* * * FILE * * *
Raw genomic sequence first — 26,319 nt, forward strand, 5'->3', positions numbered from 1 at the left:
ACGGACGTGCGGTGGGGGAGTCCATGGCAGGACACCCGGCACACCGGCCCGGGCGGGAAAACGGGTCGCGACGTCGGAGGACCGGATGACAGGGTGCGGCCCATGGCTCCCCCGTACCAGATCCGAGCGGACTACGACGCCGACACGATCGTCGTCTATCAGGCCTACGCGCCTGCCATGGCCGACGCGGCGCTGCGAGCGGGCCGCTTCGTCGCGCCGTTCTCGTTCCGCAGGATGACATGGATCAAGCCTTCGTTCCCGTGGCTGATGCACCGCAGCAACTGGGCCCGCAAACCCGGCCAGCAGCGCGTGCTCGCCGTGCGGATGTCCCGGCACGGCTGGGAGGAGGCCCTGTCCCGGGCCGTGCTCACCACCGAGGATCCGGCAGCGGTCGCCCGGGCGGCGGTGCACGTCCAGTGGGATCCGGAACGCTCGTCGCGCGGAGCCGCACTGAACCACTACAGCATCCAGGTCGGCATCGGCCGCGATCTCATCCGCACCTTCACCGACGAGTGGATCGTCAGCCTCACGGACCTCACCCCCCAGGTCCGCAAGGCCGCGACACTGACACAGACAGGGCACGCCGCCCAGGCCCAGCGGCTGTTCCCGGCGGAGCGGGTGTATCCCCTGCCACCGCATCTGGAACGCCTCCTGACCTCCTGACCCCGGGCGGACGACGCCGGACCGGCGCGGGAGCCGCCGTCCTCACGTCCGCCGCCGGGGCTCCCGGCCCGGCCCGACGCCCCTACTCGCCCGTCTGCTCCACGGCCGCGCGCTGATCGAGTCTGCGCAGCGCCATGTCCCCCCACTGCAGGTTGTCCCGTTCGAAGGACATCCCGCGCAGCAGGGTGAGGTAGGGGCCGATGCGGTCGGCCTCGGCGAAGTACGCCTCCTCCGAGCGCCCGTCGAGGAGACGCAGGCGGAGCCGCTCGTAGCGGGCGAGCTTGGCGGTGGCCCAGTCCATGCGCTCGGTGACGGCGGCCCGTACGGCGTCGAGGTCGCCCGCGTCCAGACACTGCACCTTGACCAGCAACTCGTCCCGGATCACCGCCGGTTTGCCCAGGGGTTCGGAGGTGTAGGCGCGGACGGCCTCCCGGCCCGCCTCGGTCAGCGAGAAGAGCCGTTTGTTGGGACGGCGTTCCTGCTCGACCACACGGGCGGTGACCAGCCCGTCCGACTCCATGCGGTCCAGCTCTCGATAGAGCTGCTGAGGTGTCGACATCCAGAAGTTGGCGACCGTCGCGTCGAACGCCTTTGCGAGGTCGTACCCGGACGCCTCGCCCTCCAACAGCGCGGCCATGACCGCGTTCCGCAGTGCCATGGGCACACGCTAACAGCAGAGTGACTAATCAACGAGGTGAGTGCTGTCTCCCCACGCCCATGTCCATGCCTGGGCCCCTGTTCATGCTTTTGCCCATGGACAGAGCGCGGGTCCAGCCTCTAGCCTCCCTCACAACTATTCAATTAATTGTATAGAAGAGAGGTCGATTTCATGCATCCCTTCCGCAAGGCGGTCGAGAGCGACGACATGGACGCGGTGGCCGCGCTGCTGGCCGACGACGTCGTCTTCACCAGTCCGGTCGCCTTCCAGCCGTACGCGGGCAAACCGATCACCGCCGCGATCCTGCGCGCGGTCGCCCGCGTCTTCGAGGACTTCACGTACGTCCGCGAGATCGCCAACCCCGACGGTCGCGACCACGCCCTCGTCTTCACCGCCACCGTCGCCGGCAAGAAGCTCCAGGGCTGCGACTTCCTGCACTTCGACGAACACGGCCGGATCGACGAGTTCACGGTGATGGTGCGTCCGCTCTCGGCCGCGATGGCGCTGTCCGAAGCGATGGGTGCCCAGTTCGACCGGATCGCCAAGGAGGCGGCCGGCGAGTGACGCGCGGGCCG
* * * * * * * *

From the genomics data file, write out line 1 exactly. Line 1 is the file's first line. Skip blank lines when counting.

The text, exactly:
Raw genomic sequence first — 26,319 nt, forward strand, 5'->3', positions numbered from 1 at the left: